This all-text game improved upon Adventure by better understanding commands, more richly simulating its world, and adding a character, the theif, who appeared throughout to challenge and motivate the player. Zork was originally written for fun by researchers, who developed this interactive fiction collaboratively on a computer at MIT and made the program available for online play. The game was later adapted into successful commercial software, as the Infocom trilogy Zork I-III for home comptuers. Ethan Dicks has made the “original” MIT version of the game available for modern platforms.
In this game of Solitaire the reader has a hand of three cards. Each card holds an image and a text, each portraying a stark moment in a potentially disturbing narrative. Any of the current cards can be played into the story or discarded in favor of another, and patient readers will be dealt joker cards — which allow for the insertion of one’s own text. Taken together, it adds up to a system for constrained composition and play.
Make a contribution to decade,an online writing project being launched this week to celebrate ten years of innovative digital activity at trAce Online Writing Centre at Nottingham Trent University, UK. The completed project will take the shape of a writing ‘quilt’ of many different responses to technology and change.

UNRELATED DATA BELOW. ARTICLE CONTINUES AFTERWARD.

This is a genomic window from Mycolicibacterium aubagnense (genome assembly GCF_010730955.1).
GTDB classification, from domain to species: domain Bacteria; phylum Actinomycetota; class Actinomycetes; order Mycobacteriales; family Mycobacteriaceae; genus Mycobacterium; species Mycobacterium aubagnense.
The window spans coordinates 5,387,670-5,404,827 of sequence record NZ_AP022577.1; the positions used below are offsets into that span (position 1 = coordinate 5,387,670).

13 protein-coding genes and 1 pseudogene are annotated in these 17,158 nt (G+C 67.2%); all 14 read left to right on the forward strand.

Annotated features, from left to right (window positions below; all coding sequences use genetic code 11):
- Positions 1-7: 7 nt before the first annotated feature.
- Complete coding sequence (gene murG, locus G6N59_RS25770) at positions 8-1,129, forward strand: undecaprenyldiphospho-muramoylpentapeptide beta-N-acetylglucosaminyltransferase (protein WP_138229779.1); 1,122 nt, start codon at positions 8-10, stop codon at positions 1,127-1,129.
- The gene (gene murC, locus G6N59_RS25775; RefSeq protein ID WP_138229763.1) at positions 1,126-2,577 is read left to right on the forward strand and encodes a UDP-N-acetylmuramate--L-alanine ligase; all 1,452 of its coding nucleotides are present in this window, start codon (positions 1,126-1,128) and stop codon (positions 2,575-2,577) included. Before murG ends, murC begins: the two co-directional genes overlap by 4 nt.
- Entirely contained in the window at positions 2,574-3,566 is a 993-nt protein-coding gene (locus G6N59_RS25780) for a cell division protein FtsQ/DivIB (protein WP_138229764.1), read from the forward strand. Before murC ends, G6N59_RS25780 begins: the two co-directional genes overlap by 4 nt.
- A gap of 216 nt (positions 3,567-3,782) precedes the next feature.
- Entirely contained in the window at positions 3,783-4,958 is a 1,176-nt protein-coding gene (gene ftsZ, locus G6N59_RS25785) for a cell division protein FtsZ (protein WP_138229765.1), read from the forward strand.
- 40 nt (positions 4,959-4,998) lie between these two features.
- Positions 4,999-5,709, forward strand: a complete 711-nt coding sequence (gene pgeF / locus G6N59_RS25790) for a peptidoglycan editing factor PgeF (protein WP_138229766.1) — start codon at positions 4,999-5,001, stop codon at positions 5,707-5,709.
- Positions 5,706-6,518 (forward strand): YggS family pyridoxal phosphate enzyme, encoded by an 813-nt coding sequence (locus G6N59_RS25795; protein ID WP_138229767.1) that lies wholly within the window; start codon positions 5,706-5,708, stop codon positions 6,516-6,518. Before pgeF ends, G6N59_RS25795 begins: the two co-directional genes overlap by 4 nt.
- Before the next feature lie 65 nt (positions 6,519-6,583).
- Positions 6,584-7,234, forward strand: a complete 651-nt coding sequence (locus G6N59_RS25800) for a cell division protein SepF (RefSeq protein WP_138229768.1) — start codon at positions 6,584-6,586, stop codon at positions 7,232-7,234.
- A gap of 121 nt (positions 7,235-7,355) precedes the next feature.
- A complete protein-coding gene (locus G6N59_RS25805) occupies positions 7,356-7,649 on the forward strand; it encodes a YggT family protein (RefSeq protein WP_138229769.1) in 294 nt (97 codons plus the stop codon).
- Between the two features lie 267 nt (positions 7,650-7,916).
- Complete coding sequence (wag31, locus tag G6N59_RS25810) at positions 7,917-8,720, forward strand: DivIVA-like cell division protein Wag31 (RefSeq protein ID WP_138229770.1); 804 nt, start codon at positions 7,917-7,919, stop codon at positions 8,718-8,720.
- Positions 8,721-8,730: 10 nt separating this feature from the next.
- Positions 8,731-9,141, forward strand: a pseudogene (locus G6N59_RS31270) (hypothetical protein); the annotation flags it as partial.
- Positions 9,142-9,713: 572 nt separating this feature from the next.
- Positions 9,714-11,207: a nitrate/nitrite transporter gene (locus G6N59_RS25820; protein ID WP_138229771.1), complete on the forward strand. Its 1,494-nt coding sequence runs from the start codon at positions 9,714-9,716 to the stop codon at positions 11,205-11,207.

The introduction to the project notes:
“In the last ten years there has been an explosion of new technology, especially related to computers and the internet, and for some of us it has changed forever the way we live and write. As the trAce Online Writing Centre reaches its tenth anniversary, we invite you to reflect on your own personal decade of living and writing with technology.”
trAce Artistic Director Gaven Stewart invites contributions of brief statements of 100 words to the project about the technology you love, hate or anticipate; and the ways in which technology has changed your life.
This year’s Interactive Fiction Competition, the 11th annual “comp,” was won by Jason Devlin’s Vespers. There was a tie for second place between Beyond, a game by Italian authors Roberto Grassi, Paolo Lucchesi and Alessandro Peretti, and A New Life by Alexandre Owen Muñiz. Voting in the competition was open to the public; more than 100 people downloaded the competition entries, interacted with at least five, and voted. The full results have been posted; all the pieces entered remain available for free download.